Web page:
The Effect of Novel Animal Models on the Sexual Reproductive Pathways of Asclepias syriaca

One of the most beloved insect species alive today is the Danaus plexippus, or the monarch butterfly.  Ominously, they have seen concerning population declines which have been strongly linked to a decline in milkweed, specifically Asclepias syriaca (Common Milkweed) populations, the host plant of the Monarch caterpillar.  Between 1999 and 2010, the milkweed and monarch populations decreased by 58% and 81% respectively (Pleasants and Oberhauser 2012), highlighting the need for conservation.  While we know a great deal about monarch and milkweed interactions, we know comparatively less about the milkweed interactions with other specialist insects.  In addition, much of the literature deals with the milkweed’s ability to propagate itself through asexual budding, while the sexual pathways necessary for long term survival remains receive less attention.  By learning more about the milkweed’s sexual pathways, conservation efforts can be more targeted to increasing genetic diversity more efficiently, raising the likelihood that milkweeds can make a comeback.

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They Heard It Through the Grapevine: How Asclepias syriaca Communicates

Asclepias syriaca, or common milkweed, is a tall, herbaceous plant that reproduces both sexually, through pollination, and asexually, through producing multiple shoots from a single root system. It has strong chemical and physical defenses against herbivory, and when the plant senses that tissue is being disrupted by insects, it accordingly increases its production of latex (a gummy liquid) and cardenolides (toxic compounds). Previous studies have shown that other clonal plants with shoot or root connections are able to share resources such as water and nutrients between stalks. My research will investigate whether stalks of A. syriaca experiencing herbivory can share the signals that induce increased defenses with their clonal relatives; in effect, can milkweed stems “talk” to their fellow clones to warn them about present dangers?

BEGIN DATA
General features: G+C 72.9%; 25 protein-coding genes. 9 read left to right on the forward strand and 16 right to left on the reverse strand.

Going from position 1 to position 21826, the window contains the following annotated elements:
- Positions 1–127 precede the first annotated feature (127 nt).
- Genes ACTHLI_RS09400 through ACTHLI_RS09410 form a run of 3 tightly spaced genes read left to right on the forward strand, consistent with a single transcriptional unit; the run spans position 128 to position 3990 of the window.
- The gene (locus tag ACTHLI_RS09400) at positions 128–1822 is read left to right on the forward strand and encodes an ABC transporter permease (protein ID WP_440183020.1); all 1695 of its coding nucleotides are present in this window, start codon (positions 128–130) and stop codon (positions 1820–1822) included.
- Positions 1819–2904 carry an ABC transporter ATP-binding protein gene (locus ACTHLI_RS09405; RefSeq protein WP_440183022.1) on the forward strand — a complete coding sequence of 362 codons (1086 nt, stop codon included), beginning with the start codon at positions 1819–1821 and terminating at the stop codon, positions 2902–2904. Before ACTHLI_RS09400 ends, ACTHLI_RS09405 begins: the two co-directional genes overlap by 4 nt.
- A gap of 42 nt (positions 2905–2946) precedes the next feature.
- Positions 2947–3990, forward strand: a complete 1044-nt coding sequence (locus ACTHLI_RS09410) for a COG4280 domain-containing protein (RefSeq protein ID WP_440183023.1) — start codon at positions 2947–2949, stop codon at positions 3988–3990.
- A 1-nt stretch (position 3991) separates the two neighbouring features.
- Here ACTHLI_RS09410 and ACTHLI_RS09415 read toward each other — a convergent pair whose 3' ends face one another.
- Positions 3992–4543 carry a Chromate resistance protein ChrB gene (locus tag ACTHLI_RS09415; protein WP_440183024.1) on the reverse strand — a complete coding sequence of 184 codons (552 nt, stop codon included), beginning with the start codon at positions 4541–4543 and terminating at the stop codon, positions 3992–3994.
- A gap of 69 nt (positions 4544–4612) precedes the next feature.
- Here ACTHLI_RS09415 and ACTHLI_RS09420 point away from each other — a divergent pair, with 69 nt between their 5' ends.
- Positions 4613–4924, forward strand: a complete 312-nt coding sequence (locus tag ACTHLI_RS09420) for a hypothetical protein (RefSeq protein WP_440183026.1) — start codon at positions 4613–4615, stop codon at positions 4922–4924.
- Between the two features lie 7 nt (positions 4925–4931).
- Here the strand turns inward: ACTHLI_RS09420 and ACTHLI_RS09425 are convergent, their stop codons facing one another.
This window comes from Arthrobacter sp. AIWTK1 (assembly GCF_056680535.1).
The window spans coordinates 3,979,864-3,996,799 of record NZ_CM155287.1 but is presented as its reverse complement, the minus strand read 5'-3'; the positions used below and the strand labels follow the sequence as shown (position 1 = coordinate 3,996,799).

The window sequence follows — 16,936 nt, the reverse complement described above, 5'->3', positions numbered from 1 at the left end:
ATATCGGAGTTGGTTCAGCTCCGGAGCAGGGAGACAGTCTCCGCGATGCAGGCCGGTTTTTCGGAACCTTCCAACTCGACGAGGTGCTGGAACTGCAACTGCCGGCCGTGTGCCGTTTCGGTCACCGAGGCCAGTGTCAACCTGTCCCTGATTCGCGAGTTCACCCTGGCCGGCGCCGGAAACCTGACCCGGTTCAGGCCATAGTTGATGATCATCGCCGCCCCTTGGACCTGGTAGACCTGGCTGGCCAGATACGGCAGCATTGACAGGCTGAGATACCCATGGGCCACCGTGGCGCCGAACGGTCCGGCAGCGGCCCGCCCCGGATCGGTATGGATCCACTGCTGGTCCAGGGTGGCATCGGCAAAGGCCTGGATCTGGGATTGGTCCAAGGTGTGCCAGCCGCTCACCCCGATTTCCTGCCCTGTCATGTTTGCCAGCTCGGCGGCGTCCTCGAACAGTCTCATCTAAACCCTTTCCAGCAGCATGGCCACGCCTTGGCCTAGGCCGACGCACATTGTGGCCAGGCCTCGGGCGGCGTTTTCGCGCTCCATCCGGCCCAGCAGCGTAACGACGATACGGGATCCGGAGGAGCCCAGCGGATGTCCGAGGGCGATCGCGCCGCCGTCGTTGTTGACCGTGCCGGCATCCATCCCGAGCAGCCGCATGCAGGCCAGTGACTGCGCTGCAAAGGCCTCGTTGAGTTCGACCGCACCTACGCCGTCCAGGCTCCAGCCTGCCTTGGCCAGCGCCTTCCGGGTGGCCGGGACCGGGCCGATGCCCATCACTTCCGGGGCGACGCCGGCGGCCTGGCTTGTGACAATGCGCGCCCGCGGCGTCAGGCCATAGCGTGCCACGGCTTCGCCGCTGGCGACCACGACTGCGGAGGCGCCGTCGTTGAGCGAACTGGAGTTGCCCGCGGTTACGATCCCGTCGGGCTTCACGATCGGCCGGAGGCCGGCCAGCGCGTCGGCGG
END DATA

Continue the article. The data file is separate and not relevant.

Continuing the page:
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Conclusion

The goal for this summer was to have sampling, DNA extraction, Polymerase Chain Reaction (PCR), and fragment analysis sent off (to be later analyzed) completed on all 400 of the subsamples. Sampling and DNA extraction were finished. PCR unfortunately was not, delaying fragment analysis as well. Though the PCR protocol was developed during spring semester of 2017, new primers and a host of other problems made this step tricky. The first batch sent off for analysis came back blank, requiring adjusting of the protocol and the second had nebulous results. A delay in shipment meant that only 3 of the 7 primers were available for much of the summer. However, all extractions were completed successfully, and in the last remaining weeks of July, PCR was done on all 400 of the plants for 3 of the primers. All PCR products were shipped off for fragment analysis. Training began on using a fragment analysis software, so once results do come back, analysis will be smoother.

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Labwork (PCR)

Following DNA extractions, it was time for amplification of DNA through Polymerase Chain Reaction (PCR). PCR amplifies the DNA by denaturing, copying, and synthesizing over and over again. Denaturing occurs via temperature, first during the DNA extraction process, and then again using the Thermocline machine (or PCR machine). The thermocline helps to regulate temperature allowing for PCR to go through its different steps, such as synthesis or denaturing. Synthesis occurs using a special polymerase Taq.

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Labwork

Following the collection of data and samples, it was time for lab work to begin. The first step of my procedure was DNA extractions. With around 800 plant samples, I quickly realized financially and time wise doing all 800 would not be practical. This led to many discussions on how to subsample. Was it better to do more transects, with fewer plants from each transect? More plants, with fewer coverage of overall transects? How do you account for the difference in densities between transects? Overtime, with more and more discussions, it became clear that sampling more transects would be a better option, even if that meant fewer plants per transect. Additionally, for any transect with ~30 or fewer plants, the entire transect would be sampled. For any plant over that, a subsample would be done using a random number generator to randomly select which plants should be extracted.

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